BEIJING, Oct. 7-- About 286,000 have been evacuated from flood-hit regions in Shaanxi Province in Northwest China along the banks of tributaries of the Yangtze River and Yellow River the country's top two rivers.
The provincial civil affairs department said that a total of 3.16 million people in the province have been affected by the floods along the Hanjiang River, tributary of the Yangtze River and Weihe River, tributary of the Yellow River.
More than 45 counties in the province have been hit by the flood caused by continuous rainfall since late September. The flood in the Weihe River is said to be the most severe since 1981.
Meanwhile, people in East China's Fujian Province have started reconstruction work following Typhoon Longwang, which claimed 65 lives and left 36 missing.
Longwang, which landed in Fujian Sunday night and swept over the province for 10 hours, destroyed 5,500 houses, affected the normal lives of 3.71 million people, forced 186 highways in the province to close and 2,125 enterprises to stop production.
In an effort to speed up the reconstruction work, the local government held emergency meetings and sent special working teams to different places to provide disaster relief.
So far, almost all the telecommunication cables and stations damaged by Longwang have been restored thanks to timely repair work by local departments. Most of the scenic spots, roads and railways in the province have reopened.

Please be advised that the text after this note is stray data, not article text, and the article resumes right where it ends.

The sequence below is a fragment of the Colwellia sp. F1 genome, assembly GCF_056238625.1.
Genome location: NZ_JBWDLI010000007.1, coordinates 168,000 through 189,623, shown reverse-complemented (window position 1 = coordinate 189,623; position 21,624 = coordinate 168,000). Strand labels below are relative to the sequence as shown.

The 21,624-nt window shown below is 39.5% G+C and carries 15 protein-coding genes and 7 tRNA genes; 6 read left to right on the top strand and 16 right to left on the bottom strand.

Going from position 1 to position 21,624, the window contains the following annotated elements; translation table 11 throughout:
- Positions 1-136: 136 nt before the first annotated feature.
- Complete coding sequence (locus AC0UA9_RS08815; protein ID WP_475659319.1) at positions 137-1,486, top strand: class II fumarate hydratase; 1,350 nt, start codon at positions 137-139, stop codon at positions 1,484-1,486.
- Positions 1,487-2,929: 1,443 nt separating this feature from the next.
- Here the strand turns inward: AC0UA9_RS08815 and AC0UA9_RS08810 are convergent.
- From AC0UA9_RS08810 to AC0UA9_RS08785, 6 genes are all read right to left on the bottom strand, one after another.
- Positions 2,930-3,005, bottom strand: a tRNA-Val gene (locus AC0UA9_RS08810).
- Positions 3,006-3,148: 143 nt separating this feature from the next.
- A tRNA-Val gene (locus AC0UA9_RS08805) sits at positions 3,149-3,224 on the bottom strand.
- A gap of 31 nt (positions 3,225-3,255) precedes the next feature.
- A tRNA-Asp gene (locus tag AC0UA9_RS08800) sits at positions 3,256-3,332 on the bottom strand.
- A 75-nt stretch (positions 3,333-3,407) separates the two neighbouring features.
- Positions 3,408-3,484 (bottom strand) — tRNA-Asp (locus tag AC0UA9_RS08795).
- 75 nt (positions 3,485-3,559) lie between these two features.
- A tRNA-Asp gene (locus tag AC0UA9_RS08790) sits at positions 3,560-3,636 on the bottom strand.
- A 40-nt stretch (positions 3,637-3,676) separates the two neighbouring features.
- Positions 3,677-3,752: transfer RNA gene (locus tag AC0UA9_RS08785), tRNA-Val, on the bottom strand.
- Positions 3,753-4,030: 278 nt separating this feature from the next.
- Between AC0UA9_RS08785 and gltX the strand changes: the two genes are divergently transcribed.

By yesterday, over 200,000 people had been evacuated to safe places and traffic in Fuzhou, capital of the province, had returned to normal.
Walls of almost 50 schools in Fuzhou collapsed during the disaster, and local educational department organized rescue work to ensure students' safety.
World disaster report
Information is as vital as water, food, shelter and medicines when it comes to saving lives in disaster zones, the International Federation of Red Cross and Red Crescent Societies said in its latest report.
In the report released on Wednesday which covers drought and famine, floods, earthquakes, storms and other disasters the federation said that 250,000 people died in 2004 in 719 separate catastrophes.
The number was far higher than annual average of 67,000 logged from 1994 to 2003 because of the December 26 tsunami. That disaster claimed 225,000 lives alone.
At least 146 million people were affected by disasters, some 110 million of them by flooding in Bangladesh, India and China.
Information is"a crucial yet often intangible need," said the federation's Chief of Operations Susan Johnson, as she launched its annual World Disasters Report.
"It's been proven again and again that good information can save lives," she said.
Total estimated damage worldwide was between US$100 billion and US$145 billion.
Hi-tech warning systems are important, but do not stand alone, said the report's editor Jonathan Walter."We have to build a culture of public awareness," he said.
The federation pointed to the case of an Indian fisherman's son who lived in Singapore and called his family back home to tell them the December 26 tsunami was on its way after seeing television news reports, saving 3,600 lives.
At the same time, scientists in the region were able to track the tsunami across the Indian Ocean, but lacked channels to inform enough people in threatened areas.
(Source: China Daily)